All our politicians at every level—whether Democrat, Republican, or whatever else—need to hear this cry. We must demand they and other leaders set examples of goodness and not greed, harmony and not hatred, justice and not judgement, virtue and not viciousness. We must insist they create conditions that foster the health and wellbeing of all of us, not just the ruling class.

Donald Trump has exposed the right’s longstanding moral corruption masquerading as sanctity. He has shown us just how complacent, misleading, and corrupt much of our media have become. He has revealed how the Democratic Party has lost its way as champion of the working class. For all this we should thank him.

Now, we, as a country, must shatter the mirror of national narcissism that Trump holds before us. Let us use him as a beautiful, beautiful catalyst to create the kinds of change that benefit us all, every one of us. This is real life I’m talking about, not just another episode of “Celebrity Apprentice.” We’ve had enough of that.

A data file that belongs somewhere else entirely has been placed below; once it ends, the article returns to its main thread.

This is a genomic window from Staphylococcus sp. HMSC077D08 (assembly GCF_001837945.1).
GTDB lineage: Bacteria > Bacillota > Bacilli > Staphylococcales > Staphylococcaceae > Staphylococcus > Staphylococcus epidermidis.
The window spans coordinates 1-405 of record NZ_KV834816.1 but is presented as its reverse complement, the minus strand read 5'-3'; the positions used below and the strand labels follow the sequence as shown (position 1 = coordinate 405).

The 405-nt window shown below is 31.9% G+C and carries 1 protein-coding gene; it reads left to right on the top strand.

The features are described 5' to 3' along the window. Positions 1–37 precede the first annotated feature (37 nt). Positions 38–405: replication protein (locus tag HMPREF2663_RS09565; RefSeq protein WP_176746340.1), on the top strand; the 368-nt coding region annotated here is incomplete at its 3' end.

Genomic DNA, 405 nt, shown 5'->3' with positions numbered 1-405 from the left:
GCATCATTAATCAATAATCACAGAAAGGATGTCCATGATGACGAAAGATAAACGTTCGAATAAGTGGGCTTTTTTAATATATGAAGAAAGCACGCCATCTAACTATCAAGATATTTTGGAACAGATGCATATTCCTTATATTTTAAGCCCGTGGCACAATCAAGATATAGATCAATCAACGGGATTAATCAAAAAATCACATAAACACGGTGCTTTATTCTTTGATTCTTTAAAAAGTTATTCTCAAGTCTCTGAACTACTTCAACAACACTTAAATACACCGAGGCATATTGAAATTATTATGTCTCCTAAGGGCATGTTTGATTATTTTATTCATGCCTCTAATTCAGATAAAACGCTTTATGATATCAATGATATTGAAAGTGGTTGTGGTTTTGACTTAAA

*The story of Narcissus and Echo

**The eight Beatitudes in Matthew 5:3–12 during the Sermon on the Mount:

Blessed are the poor in spirit: for theirs is the kingdom of Heaven.
Blessed are those who mourn: for they will be comforted.
Blessed are the meek: for they will inherit the earth.
Blessed are those who hunger and thirst for righteousness: for they will be filled.
Blessed are the merciful: for they will be shown mercy.
Blessed are the pure in heart: for they will see God.
Blessed are the peacemakers: for they will be called children of God.
Blessed are those who are persecuted for righteousness sake: for theirs is the kingdom of heaven.

The Power and Fallacy of Belief and Our New Civil War


Battle of Franklin, Nov. 30, 1864. Photo courtesy Wikimedia Commons.